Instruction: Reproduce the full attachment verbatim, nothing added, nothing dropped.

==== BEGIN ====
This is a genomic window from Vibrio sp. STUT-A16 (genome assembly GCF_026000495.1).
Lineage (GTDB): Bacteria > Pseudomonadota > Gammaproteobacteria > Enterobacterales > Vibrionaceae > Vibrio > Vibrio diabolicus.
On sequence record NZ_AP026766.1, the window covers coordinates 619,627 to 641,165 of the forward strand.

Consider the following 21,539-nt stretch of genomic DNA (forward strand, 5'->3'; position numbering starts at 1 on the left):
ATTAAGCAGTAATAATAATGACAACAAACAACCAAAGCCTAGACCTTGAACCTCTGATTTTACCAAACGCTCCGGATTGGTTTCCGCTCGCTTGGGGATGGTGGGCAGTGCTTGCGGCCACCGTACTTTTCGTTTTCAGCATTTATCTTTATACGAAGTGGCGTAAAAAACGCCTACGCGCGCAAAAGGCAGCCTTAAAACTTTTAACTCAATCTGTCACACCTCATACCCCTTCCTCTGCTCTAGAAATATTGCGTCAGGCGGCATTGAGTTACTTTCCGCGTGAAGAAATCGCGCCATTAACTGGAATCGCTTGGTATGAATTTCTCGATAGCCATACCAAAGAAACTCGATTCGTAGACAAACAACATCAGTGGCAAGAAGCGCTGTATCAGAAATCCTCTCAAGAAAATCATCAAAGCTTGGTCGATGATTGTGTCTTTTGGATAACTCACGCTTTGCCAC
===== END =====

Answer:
This is a genomic window from Vibrio sp. STUT-A16 (genome assembly GCF_026000495.1).
Lineage (GTDB): Bacteria > Pseudomonadota > Gammaproteobacteria > Enterobacterales > Vibrionaceae > Vibrio > Vibrio diabolicus.
On sequence record NZ_AP026766.1, the window covers coordinates 619,627 to 641,165 of the forward strand.

Consider the following 21,539-nt stretch of genomic DNA (forward strand, 5'->3'; position numbering starts at 1 on the left):
ATTAAGCAGTAATAATAATGACAACAAACAACCAAAGCCTAGACCTTGAACCTCTGATTTTACCAAACGCTCCGGATTGGTTTCCGCTCGCTTGGGGATGGTGGGCAGTGCTTGCGGCCACCGTACTTTTCGTTTTCAGCATTTATCTTTATACGAAGTGGCGTAAAAAACGCCTACGCGCGCAAAAGGCAGCCTTAAAACTTTTAACTCAATCTGTCACACCTCATACCCCTTCCTCTGCTCTAGAAATATTGCGTCAGGCGGCATTGAGTTACTTTCCGCGTGAAGAAATCGCGCCATTAACTGGAATCGCTTGGTATGAATTTCTCGATAGCCATACCAAAGAAACTCGATTCGTAGACAAACAACATCAGTGGCAAGAAGCGCTGTATCAGAAATCCTCTCAAGAAAATCATCAAAGCTTGGTCGATGATTGTGTCTTTTGGATAACTCACGCTTTGCCAC